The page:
NSE’s Unprecedented Circuit Breaker Event— Questions Arising
Today, for the first time since it was introduced in 2016, the Nigerian Stock Exchange (NSE) circuit breaker was triggered after the NSE ASI rose beyond the set threshold of 5%.
In layman's terms, it means that there was so much gains made on the market that the NSE had all trades paused. This halt for all stocks lasted for 30 minutes.
What's curious for me is the trigger.
Stock exchanges around the world use trading curbs to guard against extreme market volatility and massive panic sell-offs. Too much gains and too much losses can crash the stock market.
However in instances that these happen the reasons are clear; they are plain for all to see.
The New York stock exchange tripped the circuit breaker 3 times this year alone, all in March - 9, 12 & 18. The reason was clear. The Dow Jones fell by 7.9% on fears of the COVID-19 coronavirus and falling oil prices. Before then, from September 11 to 17, 2001, the NYSE was closed due to massive panic sales. When it was opened on September 18, it still fell 7.1%. Why? Simple - The Terrorist Attacks.
The United States is hardly alone in this. This year has been particularly notorious. Global rout triggered circuit-breaker moments on stock markets in the Philippines, Thailand, Indonesia and India. In Brazil, the benchmark Bovespa index stock market was halted twice in one day in March. China's Shenghen exchange in 2016 was halted after the authorities proposed to lift insider selling.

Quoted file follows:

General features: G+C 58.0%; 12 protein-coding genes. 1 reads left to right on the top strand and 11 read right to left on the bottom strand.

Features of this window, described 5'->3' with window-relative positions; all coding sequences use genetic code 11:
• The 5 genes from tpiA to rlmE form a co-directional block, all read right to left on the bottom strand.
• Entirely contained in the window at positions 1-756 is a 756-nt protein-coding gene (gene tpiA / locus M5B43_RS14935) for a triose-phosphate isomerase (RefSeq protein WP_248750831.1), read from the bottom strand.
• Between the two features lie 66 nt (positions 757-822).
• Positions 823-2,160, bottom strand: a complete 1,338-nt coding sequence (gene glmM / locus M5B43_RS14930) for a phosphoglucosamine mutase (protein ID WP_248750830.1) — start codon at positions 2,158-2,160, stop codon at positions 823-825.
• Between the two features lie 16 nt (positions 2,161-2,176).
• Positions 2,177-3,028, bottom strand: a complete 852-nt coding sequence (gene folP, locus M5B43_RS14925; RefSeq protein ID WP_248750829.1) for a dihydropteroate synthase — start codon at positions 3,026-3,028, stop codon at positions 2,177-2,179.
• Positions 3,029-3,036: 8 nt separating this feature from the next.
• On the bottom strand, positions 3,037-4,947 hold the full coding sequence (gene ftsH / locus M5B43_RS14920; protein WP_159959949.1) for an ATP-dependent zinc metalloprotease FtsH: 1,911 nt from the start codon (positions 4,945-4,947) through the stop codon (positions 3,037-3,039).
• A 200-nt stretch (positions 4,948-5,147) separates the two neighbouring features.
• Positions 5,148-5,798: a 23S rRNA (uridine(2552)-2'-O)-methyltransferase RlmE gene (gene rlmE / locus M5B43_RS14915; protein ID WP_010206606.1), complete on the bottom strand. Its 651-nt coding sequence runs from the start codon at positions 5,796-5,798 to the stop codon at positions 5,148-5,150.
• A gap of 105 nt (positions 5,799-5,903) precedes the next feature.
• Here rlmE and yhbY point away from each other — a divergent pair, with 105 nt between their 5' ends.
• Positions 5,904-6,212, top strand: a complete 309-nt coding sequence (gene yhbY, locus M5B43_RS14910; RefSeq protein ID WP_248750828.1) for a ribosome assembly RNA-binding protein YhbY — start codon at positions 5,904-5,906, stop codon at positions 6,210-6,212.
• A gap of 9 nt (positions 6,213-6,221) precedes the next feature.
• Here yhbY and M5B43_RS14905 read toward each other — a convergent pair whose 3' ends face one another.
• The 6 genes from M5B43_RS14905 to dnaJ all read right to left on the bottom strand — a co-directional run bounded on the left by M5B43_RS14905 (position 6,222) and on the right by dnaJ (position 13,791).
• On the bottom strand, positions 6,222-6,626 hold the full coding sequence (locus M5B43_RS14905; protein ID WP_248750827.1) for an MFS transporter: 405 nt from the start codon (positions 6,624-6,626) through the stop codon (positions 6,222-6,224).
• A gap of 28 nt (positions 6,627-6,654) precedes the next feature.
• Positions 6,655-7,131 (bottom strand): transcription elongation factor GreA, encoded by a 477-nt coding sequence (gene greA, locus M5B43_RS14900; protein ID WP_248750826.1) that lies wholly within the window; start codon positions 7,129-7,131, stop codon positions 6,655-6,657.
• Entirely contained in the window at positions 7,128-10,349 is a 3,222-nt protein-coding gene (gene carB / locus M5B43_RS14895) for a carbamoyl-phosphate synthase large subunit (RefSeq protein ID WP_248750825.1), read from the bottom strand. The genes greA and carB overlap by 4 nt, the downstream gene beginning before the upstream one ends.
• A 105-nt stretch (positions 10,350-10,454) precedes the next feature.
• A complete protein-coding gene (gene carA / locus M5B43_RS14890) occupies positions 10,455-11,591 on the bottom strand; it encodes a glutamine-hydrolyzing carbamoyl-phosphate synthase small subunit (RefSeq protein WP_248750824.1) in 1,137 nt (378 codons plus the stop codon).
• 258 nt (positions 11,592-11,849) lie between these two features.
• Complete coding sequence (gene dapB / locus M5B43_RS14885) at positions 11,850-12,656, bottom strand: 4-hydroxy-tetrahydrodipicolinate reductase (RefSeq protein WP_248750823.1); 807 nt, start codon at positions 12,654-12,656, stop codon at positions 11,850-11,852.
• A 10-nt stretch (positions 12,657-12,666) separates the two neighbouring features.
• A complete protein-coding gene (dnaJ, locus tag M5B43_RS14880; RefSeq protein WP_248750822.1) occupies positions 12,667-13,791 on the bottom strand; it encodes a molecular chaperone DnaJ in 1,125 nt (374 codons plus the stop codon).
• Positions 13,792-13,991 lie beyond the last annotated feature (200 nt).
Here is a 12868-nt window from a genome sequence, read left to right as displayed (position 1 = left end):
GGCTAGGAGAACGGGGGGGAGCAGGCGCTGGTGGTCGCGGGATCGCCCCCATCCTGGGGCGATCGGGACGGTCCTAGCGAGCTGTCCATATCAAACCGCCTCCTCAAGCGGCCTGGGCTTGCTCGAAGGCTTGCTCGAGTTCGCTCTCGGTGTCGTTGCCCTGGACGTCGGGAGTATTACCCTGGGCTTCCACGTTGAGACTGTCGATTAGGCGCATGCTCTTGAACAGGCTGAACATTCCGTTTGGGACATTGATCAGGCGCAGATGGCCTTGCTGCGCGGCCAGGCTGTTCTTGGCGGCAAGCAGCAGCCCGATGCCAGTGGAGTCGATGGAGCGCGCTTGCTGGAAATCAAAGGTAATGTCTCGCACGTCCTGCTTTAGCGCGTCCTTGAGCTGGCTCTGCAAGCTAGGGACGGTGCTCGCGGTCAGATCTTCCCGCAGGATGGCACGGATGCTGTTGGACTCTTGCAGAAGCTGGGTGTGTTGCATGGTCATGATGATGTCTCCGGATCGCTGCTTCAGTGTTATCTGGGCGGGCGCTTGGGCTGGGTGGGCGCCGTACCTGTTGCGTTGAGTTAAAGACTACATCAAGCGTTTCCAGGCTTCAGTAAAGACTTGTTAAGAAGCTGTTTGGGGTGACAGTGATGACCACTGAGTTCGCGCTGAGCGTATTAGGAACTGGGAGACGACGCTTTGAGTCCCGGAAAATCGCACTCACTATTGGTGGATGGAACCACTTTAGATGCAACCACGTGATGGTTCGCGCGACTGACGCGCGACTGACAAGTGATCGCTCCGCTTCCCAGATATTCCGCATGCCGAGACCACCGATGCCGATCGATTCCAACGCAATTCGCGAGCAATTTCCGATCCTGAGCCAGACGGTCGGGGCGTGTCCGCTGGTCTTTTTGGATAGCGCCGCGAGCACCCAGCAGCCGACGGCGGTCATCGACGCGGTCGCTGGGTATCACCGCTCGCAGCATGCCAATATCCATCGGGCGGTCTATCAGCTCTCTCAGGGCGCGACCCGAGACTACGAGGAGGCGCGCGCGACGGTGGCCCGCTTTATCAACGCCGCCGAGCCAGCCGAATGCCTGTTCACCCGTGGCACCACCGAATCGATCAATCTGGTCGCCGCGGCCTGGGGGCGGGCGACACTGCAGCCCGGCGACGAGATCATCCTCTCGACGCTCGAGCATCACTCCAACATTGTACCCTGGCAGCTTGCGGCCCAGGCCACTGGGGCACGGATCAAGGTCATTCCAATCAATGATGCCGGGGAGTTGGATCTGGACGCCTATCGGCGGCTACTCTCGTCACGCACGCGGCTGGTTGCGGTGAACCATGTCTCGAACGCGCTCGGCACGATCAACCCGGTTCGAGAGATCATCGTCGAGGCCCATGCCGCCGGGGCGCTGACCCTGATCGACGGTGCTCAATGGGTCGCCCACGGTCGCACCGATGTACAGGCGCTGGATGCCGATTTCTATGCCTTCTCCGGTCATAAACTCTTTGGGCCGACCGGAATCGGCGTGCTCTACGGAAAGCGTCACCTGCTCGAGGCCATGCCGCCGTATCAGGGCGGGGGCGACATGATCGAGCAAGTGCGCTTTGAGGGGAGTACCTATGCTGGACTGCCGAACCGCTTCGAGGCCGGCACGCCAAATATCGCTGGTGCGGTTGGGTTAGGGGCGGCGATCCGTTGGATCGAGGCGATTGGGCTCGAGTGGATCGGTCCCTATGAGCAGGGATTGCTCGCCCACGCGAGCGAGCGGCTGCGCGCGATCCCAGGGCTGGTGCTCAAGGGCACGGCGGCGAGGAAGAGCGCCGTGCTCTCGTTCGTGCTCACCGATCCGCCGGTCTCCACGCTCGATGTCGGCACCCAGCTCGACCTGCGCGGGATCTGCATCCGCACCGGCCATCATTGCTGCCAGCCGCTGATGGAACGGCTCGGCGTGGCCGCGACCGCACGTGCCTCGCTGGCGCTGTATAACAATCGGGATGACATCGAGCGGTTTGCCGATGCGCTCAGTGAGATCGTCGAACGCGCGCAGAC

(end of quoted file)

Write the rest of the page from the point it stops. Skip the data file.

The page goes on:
Most European bourses are not like the rest of world where stock market-wide circuit breakers are used, they use circuit breakers for individual 'problematic' stocks. Even at this, the reasons for the halt are known.
What is the reason for Nigeria's circuit breaker? In the coming days, there will be theories. A few plausible, many not so much. Bloomberg says it's because investors are in a hunt for assets with attractive yields. Very unattractive yields in other asset classes in Nigeria has been this way for at least 9 months running. Why the sudden interest?
But it's worth noting that the stocks that led to this halting do not raise eyebrows.
The Manufacturing sector led the gainers chart - all over 10%. Is there any government policy in their favour at this time? Are local and international investors excited about the sector? You know the answer.
The banking sector led by volume of trade. What is suddenly intoxicating to investors about the Nigerian traditional banking system? You know the answer.
No matter the answer provided in the coming days, the fact that the reason for the great surge in the confidence of Nigerian big businesses is not immediately obvious can only be a red flag.
It's a case of the more you look, the less you see.
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